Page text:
Seasonal businesses across Maine are dusting off their menus and freshening up their hotel rooms in anticipation of the start of a new tourist season.

In Camden, a new restaurant called Buttermilk Kitchen at Marriner’s recently opened its doors. A few days later, iconic lobster shack Red’s Eats in Wiscasset welcomed its first customers of the season.

The Tugboat Inn & Restaurant in Boothbay Harbor opened Thursday and in Old Orchard Beach, popular eateries Bill’s Pizza and Pier French Fries are back at it.

The 2024 season follows a year in which tourist visits were down slightly, but those who did come to Maine stayed longer and spent more money, said Steve Lyons, director of the Maine Office of Tourism.

A rainy spring may be one reason 2023 visits were down 0.6% compared to the 2022 totals. By the numbers, 15.3 million people visited Maine last year.

Spending increased nearly 5%.

“What we saw was people are spending a little more money and spending a little more time here,” Lyons said.

Direct tourism expenditures topped $9 billion, with tourism supporting 131,000 jobs.

And while tourism officials are optimistic about another strong year, the number of visitors to Maine has yet to reach the pre-pandemic level of 16.4 million in 2019.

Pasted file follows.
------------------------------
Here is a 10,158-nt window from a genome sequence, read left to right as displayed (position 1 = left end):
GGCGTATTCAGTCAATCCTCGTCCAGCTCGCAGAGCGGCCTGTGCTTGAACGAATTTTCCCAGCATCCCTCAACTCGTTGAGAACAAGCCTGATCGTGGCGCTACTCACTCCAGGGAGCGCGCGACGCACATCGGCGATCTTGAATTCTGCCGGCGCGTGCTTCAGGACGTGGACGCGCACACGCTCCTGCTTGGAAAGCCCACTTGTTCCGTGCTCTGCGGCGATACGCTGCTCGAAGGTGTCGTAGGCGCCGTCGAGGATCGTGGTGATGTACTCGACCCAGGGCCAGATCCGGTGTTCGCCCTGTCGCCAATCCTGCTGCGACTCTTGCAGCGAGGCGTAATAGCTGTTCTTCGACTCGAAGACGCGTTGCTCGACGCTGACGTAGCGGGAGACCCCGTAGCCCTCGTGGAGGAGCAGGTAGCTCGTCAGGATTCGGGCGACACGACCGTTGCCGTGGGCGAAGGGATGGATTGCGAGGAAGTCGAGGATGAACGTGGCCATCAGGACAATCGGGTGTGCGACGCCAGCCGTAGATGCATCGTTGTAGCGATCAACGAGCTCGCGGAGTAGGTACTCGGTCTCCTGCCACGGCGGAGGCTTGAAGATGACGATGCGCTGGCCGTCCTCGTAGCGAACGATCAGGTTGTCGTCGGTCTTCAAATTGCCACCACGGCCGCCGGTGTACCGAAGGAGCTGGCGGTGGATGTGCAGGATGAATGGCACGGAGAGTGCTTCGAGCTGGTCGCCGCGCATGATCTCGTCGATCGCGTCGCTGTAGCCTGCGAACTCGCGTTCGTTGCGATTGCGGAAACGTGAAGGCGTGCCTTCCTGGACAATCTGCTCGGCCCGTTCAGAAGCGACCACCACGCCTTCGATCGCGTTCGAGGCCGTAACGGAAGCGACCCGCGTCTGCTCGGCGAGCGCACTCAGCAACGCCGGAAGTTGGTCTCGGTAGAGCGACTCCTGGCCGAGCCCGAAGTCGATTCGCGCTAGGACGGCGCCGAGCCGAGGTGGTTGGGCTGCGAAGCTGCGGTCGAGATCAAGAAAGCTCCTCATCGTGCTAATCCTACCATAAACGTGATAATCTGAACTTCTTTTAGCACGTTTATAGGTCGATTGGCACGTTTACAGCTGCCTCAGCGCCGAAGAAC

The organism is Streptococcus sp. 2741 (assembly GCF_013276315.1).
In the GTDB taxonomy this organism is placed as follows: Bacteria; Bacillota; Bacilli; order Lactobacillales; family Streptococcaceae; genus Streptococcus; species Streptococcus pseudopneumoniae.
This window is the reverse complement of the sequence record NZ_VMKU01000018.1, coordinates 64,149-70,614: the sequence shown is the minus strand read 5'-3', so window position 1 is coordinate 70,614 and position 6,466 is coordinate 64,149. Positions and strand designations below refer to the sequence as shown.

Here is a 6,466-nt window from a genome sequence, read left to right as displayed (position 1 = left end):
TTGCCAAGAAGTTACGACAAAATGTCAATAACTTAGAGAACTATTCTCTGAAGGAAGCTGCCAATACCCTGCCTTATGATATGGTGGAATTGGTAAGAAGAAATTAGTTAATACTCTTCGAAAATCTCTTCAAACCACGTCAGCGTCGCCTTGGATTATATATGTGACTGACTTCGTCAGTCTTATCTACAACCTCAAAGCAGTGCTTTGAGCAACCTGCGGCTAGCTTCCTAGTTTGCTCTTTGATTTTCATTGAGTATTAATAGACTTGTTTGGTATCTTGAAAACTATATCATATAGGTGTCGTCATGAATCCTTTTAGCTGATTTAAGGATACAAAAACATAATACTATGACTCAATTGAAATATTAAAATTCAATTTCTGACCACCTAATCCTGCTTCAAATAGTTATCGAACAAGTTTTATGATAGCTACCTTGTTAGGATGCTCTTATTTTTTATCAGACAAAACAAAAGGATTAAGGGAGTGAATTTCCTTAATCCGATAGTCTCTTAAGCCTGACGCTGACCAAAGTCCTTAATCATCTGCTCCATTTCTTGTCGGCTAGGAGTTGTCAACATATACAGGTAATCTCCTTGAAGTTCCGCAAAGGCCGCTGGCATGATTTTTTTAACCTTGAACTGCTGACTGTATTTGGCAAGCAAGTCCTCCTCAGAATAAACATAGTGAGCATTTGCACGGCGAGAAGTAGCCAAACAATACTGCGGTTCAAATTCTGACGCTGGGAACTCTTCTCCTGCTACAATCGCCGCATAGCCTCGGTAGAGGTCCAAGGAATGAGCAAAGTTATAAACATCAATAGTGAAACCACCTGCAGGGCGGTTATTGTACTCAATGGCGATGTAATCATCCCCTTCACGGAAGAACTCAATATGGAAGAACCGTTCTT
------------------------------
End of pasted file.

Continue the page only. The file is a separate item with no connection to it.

One Maine destination that continues to see steady visitation despite the pandemic is Acadia National Park, which saw 3.44 million visitors in 2019 and a record-setting 4 million in 2021. Visits have cooled a bit in the last two years, coming in at 3.88 million in 2023, according to Statista.

Becky Jacobson, executive director of industry advocate group HospitalityMaine, said the rain in May and June last year reduced the number of visitors, particularly for destinations in southern Maine easily reachable by car.

So far this year, she said advanced bookings appear to be down, but that “the sky is not falling.”

“I think everybody is keeping their fingers crossed for sunshine,” she said.

When it comes to staff, hotels and restaurants had much more luck hiring last year than in 2022, when a rush of tourists eager to leave the pandemic behind overwhelmed many places, Jacobson said.

But with an aging population and more employment options for younger workers, staffing will be a constant challenge.

“It certainly isn’t a problem that’s going away,” she said.

Lyons said it’s difficult to predict how the approaching summer season will go but noted that droughts tend to drive visitors to Maine. Recent statistics released by the state also show that most people who visit the state — 97% — would recommend Maine to friends and family.

Lyons said he heard from at least one lodging owner that the April 8 total solar eclipse drew in visitors who said they plan to come back.

And 30% of those who arrive by cruise ship say they will return for a non-seafaring vacation.

When asked what the public should know about the coming season, Jacobson had one request.

“If everybody could do a no rain dance, that would be lovely,” she said.